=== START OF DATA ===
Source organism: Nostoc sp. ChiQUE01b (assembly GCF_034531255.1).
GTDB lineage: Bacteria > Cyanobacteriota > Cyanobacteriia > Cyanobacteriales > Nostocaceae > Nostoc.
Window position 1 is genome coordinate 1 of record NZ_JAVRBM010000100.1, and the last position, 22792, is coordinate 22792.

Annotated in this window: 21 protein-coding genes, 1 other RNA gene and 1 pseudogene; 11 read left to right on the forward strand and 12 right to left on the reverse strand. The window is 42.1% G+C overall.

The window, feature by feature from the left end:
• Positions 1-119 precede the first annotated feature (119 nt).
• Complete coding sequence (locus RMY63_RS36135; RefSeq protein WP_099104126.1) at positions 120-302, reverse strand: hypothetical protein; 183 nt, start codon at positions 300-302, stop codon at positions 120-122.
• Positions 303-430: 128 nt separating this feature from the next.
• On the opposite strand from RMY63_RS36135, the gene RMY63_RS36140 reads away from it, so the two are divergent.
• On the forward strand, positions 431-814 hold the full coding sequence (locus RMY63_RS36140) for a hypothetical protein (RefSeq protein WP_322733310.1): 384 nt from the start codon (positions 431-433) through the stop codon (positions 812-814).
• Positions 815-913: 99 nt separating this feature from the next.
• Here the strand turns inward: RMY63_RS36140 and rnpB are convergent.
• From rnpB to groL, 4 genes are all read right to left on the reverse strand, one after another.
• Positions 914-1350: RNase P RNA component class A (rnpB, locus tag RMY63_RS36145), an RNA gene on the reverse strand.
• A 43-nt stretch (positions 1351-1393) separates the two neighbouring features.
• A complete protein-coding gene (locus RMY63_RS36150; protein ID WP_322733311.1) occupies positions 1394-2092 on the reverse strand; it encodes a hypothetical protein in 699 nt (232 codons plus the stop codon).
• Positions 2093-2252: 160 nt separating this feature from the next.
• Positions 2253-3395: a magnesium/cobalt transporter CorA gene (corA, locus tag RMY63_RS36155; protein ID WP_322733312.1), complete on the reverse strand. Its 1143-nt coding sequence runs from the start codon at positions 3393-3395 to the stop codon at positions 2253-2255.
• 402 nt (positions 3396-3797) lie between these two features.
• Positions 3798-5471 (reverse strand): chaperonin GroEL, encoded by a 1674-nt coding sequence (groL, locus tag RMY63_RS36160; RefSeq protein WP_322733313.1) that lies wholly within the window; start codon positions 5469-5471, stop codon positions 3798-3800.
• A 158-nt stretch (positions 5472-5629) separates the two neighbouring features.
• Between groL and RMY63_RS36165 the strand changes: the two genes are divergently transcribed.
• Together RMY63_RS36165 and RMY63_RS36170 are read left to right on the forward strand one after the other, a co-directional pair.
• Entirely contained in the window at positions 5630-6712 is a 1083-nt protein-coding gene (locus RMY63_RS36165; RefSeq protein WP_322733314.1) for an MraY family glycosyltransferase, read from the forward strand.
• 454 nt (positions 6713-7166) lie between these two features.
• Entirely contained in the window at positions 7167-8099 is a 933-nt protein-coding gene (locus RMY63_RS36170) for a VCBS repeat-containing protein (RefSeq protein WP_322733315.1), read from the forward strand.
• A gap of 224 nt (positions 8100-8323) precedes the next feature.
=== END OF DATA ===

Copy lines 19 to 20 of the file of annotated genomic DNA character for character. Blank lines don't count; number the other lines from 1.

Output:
• 402 nt (positions 3396-3797) lie between these two features.
• Positions 3798-5471 (reverse strand): chaperonin GroEL, encoded by a 1674-nt coding sequence (groL, locus tag RMY63_RS36160; RefSeq protein WP_322733313.1) that lies wholly within the window; start codon positions 5469-5471, stop codon positions 3798-3800.